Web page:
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The aging process. It is inevitable if you are a living being. None of us can avoid it, and for most of us, it can be a sign of immense privilege to be able to age well.
Nonetheless there are many things that we can do to help influence our overall ageing so it is kind to us - this includes many preventive habits such as eating well, exercising and keeping active physically and mentally to enable us to make the most of our time on earth.
Where our skin is concerns, with time, we all get visible lines on our face. With age our faces lose some of their cherubic fullness; our skin becomes thinner, drier and more prone to bruising. While our genes largely control when these changes occur ie intrinsic aging, this accounts for some 20% of the ageing process in our skin, the remaining 80% being more under our control, ie extrinsic aging.
What are the factors that affect extrinsic aging?
Our environment and lifestyle choices can cause our skin to age prematurely. Common examples of factors influencing this type of aging include UV exposure and smoking as well as poor diet, among others.
The WHO classifies UV exposure as a carcinogen yet there continues to be confusion around what constitutes UV exposure in Australia at least, where, in my weekly skin cancer work, I continue to hear from patients “I never go out” and “I avoid the sun” who nonetheless commute daily to work without much sun protection and who understand sun protection to mainly be necessary when going to the beach or playing outdoors sports for extended periods of time.
So why is sun avoidance our best anti ageing habit?
1. Effects of ultraviolet radiation on the skin
2. Effects of chronic sun exposure and sun damage on the skin
3. Effects of ultraviolet radiation (UVR) on skin cancer risk
As noted above by the WHO, UVR is a major carcinogen. It damages the skin by producing free radicals that damage proteins, fats, RNA and DNA. It is thought that UVR increases tumour risk through mutations in your DNA and UVR is a tumour promoter and causes progressive tumour growth once the process has begun.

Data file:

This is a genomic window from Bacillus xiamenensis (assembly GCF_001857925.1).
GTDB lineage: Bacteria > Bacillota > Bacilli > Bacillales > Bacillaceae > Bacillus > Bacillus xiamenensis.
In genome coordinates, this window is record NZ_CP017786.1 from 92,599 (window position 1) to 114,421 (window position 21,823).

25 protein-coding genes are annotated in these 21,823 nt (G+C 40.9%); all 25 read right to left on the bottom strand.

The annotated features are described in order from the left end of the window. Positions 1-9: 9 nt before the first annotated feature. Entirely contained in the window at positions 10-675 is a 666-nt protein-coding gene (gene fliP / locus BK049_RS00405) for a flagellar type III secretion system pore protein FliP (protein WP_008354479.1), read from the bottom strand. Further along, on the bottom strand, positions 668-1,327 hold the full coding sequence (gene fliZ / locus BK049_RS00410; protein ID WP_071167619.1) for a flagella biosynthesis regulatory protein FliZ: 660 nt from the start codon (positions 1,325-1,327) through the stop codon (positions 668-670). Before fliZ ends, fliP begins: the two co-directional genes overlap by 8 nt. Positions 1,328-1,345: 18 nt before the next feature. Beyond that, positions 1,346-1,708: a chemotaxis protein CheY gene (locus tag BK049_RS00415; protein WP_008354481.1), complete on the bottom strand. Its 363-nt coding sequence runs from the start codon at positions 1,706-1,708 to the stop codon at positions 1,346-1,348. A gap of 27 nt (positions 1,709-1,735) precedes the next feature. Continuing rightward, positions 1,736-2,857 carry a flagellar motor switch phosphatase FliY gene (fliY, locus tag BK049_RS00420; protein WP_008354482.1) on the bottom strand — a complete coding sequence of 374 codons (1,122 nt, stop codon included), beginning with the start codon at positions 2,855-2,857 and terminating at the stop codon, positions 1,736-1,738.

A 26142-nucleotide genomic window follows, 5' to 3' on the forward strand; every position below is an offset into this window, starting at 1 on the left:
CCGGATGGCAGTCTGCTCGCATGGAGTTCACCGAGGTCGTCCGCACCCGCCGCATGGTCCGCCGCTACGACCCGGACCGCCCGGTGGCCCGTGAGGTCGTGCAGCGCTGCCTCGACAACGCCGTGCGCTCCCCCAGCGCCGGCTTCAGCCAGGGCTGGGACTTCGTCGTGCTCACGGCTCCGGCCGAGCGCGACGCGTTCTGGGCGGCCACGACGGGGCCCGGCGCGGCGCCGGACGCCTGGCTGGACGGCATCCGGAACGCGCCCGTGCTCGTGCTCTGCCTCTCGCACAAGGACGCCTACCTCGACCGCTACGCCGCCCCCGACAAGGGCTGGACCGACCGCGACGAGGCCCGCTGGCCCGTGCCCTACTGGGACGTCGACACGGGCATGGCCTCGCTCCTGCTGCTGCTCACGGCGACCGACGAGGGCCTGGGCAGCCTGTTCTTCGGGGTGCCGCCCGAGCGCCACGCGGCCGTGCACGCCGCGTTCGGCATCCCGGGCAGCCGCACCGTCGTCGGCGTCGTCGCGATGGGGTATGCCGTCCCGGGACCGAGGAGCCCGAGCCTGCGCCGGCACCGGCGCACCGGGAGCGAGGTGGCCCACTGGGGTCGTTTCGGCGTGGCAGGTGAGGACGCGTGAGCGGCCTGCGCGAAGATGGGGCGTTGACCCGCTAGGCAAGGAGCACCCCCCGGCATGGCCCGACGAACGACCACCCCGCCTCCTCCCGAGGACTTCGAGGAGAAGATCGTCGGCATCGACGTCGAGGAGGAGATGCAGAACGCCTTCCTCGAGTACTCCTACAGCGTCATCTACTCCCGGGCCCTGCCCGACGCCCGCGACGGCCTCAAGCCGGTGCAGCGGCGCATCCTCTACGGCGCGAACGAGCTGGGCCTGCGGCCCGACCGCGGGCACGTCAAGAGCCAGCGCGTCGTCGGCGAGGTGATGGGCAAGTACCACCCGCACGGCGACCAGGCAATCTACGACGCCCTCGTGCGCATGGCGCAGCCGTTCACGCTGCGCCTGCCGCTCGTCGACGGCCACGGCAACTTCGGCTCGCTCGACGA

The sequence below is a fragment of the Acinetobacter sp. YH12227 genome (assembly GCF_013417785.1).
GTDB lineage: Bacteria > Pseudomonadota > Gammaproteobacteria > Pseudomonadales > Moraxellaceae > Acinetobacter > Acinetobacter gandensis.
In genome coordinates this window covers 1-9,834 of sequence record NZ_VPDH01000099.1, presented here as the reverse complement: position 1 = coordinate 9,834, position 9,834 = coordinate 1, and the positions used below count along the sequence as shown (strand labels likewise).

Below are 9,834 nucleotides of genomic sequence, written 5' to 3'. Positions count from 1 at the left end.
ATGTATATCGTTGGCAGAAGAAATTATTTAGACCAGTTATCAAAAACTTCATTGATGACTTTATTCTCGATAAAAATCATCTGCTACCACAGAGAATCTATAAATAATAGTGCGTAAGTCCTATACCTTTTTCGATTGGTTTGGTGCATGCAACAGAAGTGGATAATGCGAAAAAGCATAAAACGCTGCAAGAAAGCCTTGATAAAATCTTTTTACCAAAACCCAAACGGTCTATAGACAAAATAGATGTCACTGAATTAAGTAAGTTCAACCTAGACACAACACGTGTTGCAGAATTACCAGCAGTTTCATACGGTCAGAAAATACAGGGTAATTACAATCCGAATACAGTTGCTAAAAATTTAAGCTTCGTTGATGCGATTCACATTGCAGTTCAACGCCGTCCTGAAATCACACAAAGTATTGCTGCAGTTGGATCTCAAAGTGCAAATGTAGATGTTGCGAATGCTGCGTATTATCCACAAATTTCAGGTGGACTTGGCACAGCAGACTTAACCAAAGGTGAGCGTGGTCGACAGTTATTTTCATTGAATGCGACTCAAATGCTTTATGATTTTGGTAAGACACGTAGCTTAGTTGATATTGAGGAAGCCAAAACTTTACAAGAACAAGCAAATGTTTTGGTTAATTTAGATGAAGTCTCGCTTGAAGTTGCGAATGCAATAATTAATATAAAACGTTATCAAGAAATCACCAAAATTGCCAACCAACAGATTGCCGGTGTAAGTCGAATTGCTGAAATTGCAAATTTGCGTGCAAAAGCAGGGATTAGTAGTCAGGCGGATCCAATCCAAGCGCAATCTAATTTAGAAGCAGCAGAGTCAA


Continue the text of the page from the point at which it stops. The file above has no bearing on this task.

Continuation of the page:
4. Effects of UVR on the eyes
UVR causes free radical damage to mitochondrial DNA in the retina. UVR can also promote inflammatory changes within the eye, increasing risk of:
So how do we prevent skin ageing?
Intrinsic ageing is unavoidable but given it is typically only responsible for some 20% of skin aging there is much that is within our control to minimise the effects and impact of the remaining 80% of aging.
In perimenopausal women, systemic hormone replacement may delay skin thinning - the skin is less dry, with fewer wrinkles, and wound healing is faster than without treatment. Menopausal hormone therapy (MHT) is less effective at improving skin ageing in the postmenopausal decades. See your doctor if this is a consideration for you.
Careful and regular sun avoidance is essential at all ages.
Many oral supplements with antioxidant and anti-inflammatory properties have been advocated to slow skin ageing and to improve skin health. These include carotenoids; polyphenols; chlorophyll; aloe vera; vitamins B, C, and E; red ginseng; squalene; omega-3 fatty acids as well as collagen supplements. Their role in combatting skin ageing is as yet unclear.
Last but not least, get regular skin checks for cancers before they occur or progress. If photo ageing bothers you, there are many options available to help improve skin quality, but as always, prevention is better than cure.
Ready to book in for your skin cancer check?
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|Wednesday:||10:00 - 17:00|
|Thursday:||10:00 – 18:00|
|Friday:||09:00 – 17:00|
|Saturday:||09:00 – 15:00|
Skin Essentials will reopen the week beginning 11th October 2021.
Per NSW government regulations, only double vaccinated patients will be served when we reopen and we will be checking vaccination certificates for all patients upon booking. This requirement may change as of December 1st, and we will advise you accordingly.
Please email us (email@example.com) or text us (0413174654) your vaccination certificate as soon after booking as you can. We will not be able to see anyone for treatments or confirm appointments without this.
In the interest of full disclosure, transparency and patient safety, all patient facing staff will be fully vaccinated by the time of reopening. Please read our reopening FAQ for more information.